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|title=Facce Nuove: Boards of Canada
 
|title=Facce Nuove: Boards of Canada
 
|author= Gian Paolo Giabini
 
|author= Gian Paolo Giabini
|date=1999/05
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|date=1999-05
 
|publication=Rumore
 
|publication=Rumore
|issue=88
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|issue=No.88
 
|pages=p.11
 
|pages=p.11
 
}}
 
}}
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__TOC__
 
__TOC__
  
== Original Text ==
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== Text ==
 
<onlyinclude>
 
<onlyinclude>
[[Facce Nuove: Boards of Canada]] was an interview (in Italian) by Gian Paolo Giabini originally published May 1999 in Rumore magazine Number 88 p.11.
 
{{original}}
 
</onlyinclude>
 
 
 
=== Facce Nuove: Boards of Canada ===
 
=== Facce Nuove: Boards of Canada ===
  
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== Translated text  ==
 
== Translated text  ==
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<onlyinclude>
 
<onlyinclude>
{{translation-needed}}
 
 
ROUGH TRANSLATION:
 
 
===New faces: Boards of Canada===
 
===New faces: Boards of Canada===
 
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ROUGH TRANSLATION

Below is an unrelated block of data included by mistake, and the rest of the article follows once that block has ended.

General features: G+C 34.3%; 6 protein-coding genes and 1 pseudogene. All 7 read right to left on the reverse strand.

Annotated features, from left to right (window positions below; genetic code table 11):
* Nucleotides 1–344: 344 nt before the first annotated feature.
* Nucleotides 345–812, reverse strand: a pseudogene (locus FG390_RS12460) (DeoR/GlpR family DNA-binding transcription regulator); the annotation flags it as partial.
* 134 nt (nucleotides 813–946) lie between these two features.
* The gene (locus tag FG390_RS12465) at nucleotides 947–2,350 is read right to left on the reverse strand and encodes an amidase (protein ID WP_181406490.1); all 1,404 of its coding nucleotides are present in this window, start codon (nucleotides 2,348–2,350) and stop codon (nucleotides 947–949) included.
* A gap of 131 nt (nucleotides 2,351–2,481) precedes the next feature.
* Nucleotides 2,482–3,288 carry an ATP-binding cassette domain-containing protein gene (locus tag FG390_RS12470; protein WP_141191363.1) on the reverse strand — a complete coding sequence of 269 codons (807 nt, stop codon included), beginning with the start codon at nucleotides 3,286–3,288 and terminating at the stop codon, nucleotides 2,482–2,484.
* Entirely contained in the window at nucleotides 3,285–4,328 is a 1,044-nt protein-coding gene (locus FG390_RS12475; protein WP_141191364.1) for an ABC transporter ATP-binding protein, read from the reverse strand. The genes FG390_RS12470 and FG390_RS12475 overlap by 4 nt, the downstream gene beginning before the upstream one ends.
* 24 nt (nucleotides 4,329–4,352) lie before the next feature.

{{boc|Every so often we rummage through old tapes and if we discover a melody that makes us feel something, that makes us nostalgic, we rework it. It's one of the most important aspects of Boards Of Canada's music, because for us music must be introspective. It must carry within itself something bitter, thoughtful. It must give emotion.}} So '''Michael Sandison''' summarizes what is the philosophy of Boards Of Canada, an English duo that last year, with Music Has The Right To Children and more recently with Peel Sessions, was one of the most interesting surprises within that ever less visible, increasingly "intelligent" ambient scene. The secret to their "success"? A music that, as often happens in the territories haunted by Warp (for which they influence) and Rephlex (the label of Aphex Twin), is playful, ludic and at the same time genetically melancholic, made of simple piano melodies looped and then embedded between them according to a mathematical consequential criterion. A music that is a flow of elaborate and often "distorted" rhythms in the Aphex Twin manner, but above all, inside the evolution of the sound, everything flows tenderly, according to a new "intimist" attitude that dyes with soft colors the music of Music Has The Right Io Children, letting everything be filtered by a desire to thrill and be moved and magically going beyond the logic of the dance floor. It could not have existed otherwise. Just know where Micheal and Marcus (Eoin) arrive to understand this unusual positioning. In fact, in 1992, after having been part of several projects, they started to play regularly on their own, during an evening (Redmoon) that takes place every month, among the ruins of a monastery, in Scotland, a thousand miles away from the roar of dance floor. Three years later, in '95, they formed a studio in a bunker in the Pentland Hills, Scotland, where the first pieces of Music Has The Right To Children were born. Apart from this physical isolationism BOC confirm their distance from "dance" with a "modus operandi" that says a lot about the propensity towards melancholic atmospheres and harmonics that have nothing to do with the physicality of a big-beat and hedonistic chemical generation.